A complaint from members of the Canadian women’s sevens team has prompted Rugby Canada to call in an independent investigator and revamp the team coaching staff.
The sevens side is coached by John Tait, a former Canadian international who serves as Rugby Canada’s director of women’s high performance. The 47-year-old coached the sevens women to a bronze medal at the 2016 Rio Olympics and gold at the 2015 Pan-American Games.
In its five-paragraph release Friday, Rugby Canada did not name Tait, say who was the subject of the investigation or specify the complaint. But Tait does not figure in the new-look coaching setup.
“Of course, matters of employment and confidentiality are really important to us. I would ask you to draw your own conclusions,” Rugby Canada CEO Allen Vansen said in an interview when asked if Tait was involved in the complaint.
In a subsequent e-mail, he said: “matters related to employees are confidential.”
Vansen said he could not provide further details about the complaint other than to say: “I can certainly share that the complaints are from multiple individuals.”
Tait, in a text to The Canadian Press, said he can’t comment at this time but hoped to be able to speak on the matter in the coming weeks.
“It’s surreal,” he said.
Tait, an imposing figure at six-foot-eight, won 37 caps for Canada from 1997 to 2002. He played professionally in Wales with Cardiff and France with CA Brive.
He has been a coaching constant at Rugby Canada for more than a decade, having served as an assistant coach with the men’s 15s team and head coach of the women’s 15s team prior to taking over the sevens women. Last August, the father of three was given additional responsibilities, handed the high-performance role on the women’s side in addition to his sevens head coaching duties.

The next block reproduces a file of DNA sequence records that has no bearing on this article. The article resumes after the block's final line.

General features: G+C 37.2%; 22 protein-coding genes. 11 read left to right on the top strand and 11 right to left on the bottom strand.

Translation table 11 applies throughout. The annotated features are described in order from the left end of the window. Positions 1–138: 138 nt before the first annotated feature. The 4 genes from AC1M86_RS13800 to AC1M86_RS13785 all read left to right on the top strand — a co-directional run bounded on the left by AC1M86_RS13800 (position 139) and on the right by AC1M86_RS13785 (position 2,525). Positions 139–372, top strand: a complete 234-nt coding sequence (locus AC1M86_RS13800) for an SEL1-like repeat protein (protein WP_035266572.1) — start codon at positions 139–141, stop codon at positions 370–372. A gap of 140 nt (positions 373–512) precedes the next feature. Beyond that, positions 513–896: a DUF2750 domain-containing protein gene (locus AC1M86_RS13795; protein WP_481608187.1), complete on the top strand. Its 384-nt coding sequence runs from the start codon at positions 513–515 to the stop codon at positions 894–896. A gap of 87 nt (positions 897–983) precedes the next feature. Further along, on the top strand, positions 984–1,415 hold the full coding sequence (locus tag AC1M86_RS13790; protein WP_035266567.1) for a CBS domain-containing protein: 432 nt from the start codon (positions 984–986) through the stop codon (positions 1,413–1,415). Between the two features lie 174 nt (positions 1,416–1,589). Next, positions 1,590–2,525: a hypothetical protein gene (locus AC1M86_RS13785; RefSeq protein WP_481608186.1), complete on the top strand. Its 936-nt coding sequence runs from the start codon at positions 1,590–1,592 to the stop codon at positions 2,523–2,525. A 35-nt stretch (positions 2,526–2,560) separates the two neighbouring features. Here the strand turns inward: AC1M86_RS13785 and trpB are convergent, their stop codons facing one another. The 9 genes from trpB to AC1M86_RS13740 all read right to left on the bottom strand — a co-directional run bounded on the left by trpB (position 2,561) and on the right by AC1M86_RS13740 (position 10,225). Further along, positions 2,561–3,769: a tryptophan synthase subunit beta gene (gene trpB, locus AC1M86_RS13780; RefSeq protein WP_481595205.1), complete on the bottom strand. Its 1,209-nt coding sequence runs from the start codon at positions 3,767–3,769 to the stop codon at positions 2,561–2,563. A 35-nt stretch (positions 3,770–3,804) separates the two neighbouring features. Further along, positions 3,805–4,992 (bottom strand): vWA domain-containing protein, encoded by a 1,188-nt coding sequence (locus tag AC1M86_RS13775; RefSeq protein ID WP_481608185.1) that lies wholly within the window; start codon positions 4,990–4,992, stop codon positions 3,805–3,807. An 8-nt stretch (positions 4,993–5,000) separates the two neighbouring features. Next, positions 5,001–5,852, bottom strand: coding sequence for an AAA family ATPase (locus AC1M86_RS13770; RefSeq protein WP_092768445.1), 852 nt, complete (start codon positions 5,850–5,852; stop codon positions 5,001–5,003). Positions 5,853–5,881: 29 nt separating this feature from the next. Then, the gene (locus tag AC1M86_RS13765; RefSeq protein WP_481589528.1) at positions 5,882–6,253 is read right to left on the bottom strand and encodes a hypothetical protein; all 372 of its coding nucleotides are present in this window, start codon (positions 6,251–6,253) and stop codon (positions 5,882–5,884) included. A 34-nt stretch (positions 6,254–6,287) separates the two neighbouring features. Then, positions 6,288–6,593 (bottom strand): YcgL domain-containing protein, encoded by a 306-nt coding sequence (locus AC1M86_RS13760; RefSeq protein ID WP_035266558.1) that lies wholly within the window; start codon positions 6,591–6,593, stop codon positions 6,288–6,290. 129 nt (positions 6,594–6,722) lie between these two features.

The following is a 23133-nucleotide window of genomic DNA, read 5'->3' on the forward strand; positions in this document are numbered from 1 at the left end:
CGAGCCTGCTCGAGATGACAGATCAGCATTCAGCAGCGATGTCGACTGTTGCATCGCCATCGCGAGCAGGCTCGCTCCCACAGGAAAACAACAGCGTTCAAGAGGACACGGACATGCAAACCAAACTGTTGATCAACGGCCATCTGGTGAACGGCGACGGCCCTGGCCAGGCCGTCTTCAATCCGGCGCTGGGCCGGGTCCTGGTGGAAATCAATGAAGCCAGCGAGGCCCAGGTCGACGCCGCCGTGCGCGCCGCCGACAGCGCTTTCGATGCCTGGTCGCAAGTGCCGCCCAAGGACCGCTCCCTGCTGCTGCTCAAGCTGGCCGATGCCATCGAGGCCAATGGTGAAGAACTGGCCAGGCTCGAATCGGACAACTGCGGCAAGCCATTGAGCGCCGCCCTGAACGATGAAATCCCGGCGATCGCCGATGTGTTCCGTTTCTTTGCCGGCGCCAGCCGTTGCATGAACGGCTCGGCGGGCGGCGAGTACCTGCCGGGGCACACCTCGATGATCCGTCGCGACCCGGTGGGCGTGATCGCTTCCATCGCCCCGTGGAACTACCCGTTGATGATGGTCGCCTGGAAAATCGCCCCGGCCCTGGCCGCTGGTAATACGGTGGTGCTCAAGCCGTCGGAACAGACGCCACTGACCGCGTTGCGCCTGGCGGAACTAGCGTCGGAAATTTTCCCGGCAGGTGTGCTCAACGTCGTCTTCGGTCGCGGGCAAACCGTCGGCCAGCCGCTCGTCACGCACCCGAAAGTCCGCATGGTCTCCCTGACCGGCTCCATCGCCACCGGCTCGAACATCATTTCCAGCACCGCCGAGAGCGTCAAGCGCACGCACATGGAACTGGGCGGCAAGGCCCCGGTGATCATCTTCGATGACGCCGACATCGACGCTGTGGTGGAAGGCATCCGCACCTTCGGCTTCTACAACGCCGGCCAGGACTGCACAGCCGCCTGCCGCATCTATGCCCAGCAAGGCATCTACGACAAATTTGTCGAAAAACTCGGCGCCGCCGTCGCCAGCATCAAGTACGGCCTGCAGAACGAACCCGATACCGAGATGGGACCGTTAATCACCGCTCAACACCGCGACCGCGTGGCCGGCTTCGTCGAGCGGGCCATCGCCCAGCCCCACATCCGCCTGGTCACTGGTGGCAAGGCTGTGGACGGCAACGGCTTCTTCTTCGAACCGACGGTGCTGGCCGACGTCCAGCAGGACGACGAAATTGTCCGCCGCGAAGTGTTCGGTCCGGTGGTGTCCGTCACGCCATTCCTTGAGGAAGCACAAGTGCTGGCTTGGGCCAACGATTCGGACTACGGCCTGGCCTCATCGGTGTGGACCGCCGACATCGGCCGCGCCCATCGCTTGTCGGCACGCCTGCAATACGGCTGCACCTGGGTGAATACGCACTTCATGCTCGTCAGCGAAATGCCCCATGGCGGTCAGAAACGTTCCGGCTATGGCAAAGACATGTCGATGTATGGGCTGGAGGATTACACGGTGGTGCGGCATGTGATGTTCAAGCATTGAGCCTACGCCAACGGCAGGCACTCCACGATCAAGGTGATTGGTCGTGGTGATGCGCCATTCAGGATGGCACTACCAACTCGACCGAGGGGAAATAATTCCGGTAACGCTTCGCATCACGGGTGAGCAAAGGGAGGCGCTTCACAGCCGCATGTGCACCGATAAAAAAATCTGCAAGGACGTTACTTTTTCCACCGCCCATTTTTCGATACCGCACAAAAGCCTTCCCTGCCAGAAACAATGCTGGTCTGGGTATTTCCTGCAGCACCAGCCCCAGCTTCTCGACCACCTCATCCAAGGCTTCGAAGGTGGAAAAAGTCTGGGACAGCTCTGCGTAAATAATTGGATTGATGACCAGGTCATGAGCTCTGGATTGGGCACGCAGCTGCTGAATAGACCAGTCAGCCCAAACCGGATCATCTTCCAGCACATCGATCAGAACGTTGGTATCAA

Team captain Ghislaine Landry confirmed that the complaint was made by members of the team but declined further comment.
In the statement, Vansen said: “Rugby Canada is taking these concerns very seriously. We are following our internal policies and procedures that are in alignment with established national response guidelines, and in a manner that reflects our values.”
He said he hoped the investigator’s report will be completed by the end of March. “And we have been assured it will be no later than mid-April.”
The clock is ticking. The Olympic rugby sevens competition is scheduled for July 26-31 in Tokyo. And reputations are at stake.
The Canadian women are a medal threat. They were third in the HSBC World Rugby Sevens Series standings when the season shut down after five events last year, having finished runner-up at three events and third at a fourth.
Canada was third overall the previous season, lifting the trophy at the Kitakyushu Sevens in Japan in April 2019. It marked the first cup win for the Canadian women since 2017.
Sandro Fiorino, head coach of the women’s 15s team, has temporarily moved from Ontario to Langford, B.C., to serve as interim sevens coach with help from Maria Gallo, an assistant coach with the 15s team.
Mick Byrne, a specialist coach with both New Zealand and Australia who has consulted remotely with the Canadian sevens side since 2012, “will assume the role of national senior women’s sevens interim head coach through to the Olympic Games.” Rugby Canada said in the statement.
Byrne is not currently in Canada. Vansen said Rugby Canada is working on the necessary paperwork to get him into the country.
“We remain united and focused on our goal of winning a medal at the Olympic Games.” Landry said in email to The Canadian Press. “We are training together and are confident in the interim plan. We look forward to working with Mick, Sandro and Maria.”
The World Series ground to a halt when the pandemic stuck. Rugby Canada says the women are expected to travel to a tournament in early April with Byrne expected to join the team on the trip.